FIG. 6 illustrates a cross sectional view of window 132 in accordance with one embodiment of the invention. Wafer 102 is pressed against pad 120 during CMP operations. Pad 120 has aperture 122 configured to accommodate window 132. In one embodiment, the raised portion 156 of window 132 is accommodated by aperture 122 in pad 120. In another embodiment, the top of raised portion 156 of window 132 is slightly below the height of pad 120. Therefore, as the wafer 102 is pressed against pad 120 during CMP operations the raised portion 156 of window 132 will not come in contact with wafer 102. In one embodiment, window 132 is supported by a recess in platen 128. Laser interferometer sensor 154 is enclosed in hollow section 160 below window 132. In another embodiment, one of the laser interferometer sensor 154 is a component of optical sensor 130. As mentioned above broadband spectrometry can be used in place of laser interferometry. Fluid delivery openings 146 are adjacent to raised portion 156 of window 132. A fluid from fluid dispenser 142 is delivered through fluid delivery line 136 and into fluid delivery extensions 158. In one embodiment, multiple fluid delivery extensions 158 are in communication with fluid delivery line 136. In the embodiment for a single fluid delivery opening 146, a single fluid delivery extension 158 is employed.

As illustrated in FIG. 6, the fluid delivered from fluid delivery openings 146 flows into a cavity defined between the window 132 and the surface of the wafer 102 undergoing a CMP operation. The flow of fluid fills the cavity from the bottom of the cavity near fluid delivery opening 146 to the top of the cavity near the surface of the wafer undergoing the CMP operation. A positive flow rate is maintained in the cavity to prevent process slurry from entering the cavity and maintain a stable environment in the cavity. The flow rate of the fluid is maintained at a rate which does not perturb the CMP operation but is capable of preventing slurry and residues from entering the cavity. Accordingly, a substantially constant environment is maintained in the cavity for the optical pathway from the window 132 and the surface of the wafer 102. Consequently, the calibration conditions, under which the end point detector 144 is initialized, remain substantially constant, which in turn provides for a more accurate thickness measurement of the wafer 102 throughout the CMP process. In one embodiment, the pad 120 is affixed to the platen 128 by an adhesive. The adhesive acts as a seal to prevent the fluid from flowing between the pad 120 and the platen 128.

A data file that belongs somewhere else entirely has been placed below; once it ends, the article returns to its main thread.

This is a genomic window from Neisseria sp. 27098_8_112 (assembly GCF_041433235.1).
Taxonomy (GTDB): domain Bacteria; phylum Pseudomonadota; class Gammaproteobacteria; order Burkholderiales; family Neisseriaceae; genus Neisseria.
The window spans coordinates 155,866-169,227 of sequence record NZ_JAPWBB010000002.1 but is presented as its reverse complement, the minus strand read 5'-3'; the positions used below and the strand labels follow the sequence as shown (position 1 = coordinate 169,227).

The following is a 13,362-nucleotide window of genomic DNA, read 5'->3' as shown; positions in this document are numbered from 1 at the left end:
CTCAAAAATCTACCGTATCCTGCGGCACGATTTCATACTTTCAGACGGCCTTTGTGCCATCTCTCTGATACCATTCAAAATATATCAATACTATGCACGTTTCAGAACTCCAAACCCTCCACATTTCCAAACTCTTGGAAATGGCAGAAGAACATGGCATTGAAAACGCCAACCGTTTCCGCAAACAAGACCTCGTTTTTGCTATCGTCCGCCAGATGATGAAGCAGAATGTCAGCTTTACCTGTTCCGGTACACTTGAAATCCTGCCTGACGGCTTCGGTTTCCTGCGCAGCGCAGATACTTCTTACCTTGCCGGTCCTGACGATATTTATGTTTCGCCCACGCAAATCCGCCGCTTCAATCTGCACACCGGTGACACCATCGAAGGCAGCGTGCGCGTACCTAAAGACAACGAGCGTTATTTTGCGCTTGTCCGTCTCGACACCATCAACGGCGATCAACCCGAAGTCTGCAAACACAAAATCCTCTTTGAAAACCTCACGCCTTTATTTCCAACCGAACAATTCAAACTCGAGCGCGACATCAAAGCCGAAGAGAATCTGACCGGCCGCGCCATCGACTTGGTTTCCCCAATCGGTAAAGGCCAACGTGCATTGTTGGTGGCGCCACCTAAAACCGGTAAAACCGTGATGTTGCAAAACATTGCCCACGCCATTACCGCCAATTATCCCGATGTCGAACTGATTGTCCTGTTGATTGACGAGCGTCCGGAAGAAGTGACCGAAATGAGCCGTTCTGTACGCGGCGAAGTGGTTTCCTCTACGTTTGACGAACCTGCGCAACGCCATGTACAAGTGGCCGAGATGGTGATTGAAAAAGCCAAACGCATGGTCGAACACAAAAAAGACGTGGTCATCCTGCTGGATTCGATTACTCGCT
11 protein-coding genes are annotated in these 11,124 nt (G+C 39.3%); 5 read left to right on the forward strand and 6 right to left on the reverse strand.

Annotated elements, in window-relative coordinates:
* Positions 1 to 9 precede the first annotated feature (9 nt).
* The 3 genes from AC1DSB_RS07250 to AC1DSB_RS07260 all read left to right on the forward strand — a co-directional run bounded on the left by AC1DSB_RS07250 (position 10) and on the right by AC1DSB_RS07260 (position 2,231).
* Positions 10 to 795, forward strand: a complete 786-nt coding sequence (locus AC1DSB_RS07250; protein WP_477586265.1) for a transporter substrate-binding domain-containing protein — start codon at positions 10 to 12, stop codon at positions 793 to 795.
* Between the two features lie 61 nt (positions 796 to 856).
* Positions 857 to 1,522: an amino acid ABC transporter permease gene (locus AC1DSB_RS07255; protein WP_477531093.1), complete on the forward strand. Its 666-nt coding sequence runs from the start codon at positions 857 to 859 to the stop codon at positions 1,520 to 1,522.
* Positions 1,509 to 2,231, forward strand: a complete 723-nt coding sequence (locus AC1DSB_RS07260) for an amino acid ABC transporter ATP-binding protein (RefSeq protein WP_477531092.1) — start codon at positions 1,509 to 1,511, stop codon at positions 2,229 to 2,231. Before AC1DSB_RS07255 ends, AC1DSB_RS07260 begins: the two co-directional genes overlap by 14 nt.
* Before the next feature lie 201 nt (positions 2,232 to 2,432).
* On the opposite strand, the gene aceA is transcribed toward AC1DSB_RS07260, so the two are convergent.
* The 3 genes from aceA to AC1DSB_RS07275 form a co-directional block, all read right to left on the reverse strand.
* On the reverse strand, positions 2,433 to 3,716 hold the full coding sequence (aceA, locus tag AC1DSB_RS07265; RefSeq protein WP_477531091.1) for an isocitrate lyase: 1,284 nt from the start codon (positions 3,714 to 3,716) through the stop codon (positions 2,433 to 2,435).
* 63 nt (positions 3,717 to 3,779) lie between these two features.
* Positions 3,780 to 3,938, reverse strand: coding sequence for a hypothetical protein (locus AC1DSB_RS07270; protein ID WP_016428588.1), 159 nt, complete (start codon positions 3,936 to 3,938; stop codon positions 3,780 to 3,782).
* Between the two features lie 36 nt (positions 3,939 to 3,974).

FIG. 7 illustrates a top view of an alternative embodiment of a window 132 supported by a platen 128 in accordance with one embodiment of the invention. Window 132 is rectangular and supported by a recess in platen 128. Fluid delivery openings 146 are distributed around window 132 to provide access for a fluid into a cavity 162 defined above window 132. Laser interferometer sensor 154 resides below window 132. Of course window 132 can take on any shape and is not limited by the circular or rectangular shapes of FIGS. 5 and 7.

FIG. 8 illustrates an enlarged cross sectional view of window 132 of FIG. 8 in accordance with one embodiment of the invention. In this embodiment, the cavity 162 between the window 132 and the surface of the wafer to be planarized (not shown) is filled with fluid. As indicated by arrows 163, the fluid flows from fluid delivery extension lines 158 from the bottom of the cavity 162 to the top of cavity 162. Fluid delivery openings 146 on window 132 introduce the fluid into cavity 162. It should be appreciated that cavity 162 corresponds to aperture 122 of FIG. 2A. As mentioned above aperture 122 in pad 120, which defines the side boundaries of cavity 162, is a slit in the pad 120 sufficient to allow a laser beam from laser interferometer 154 to pass through in addition to allowing a reflected laser beam from the wafer surface to return to the interferometer 154. It should be appreciated that while a plurality of fluid delivery extension lines 158 are illustrated, a single line can also be used.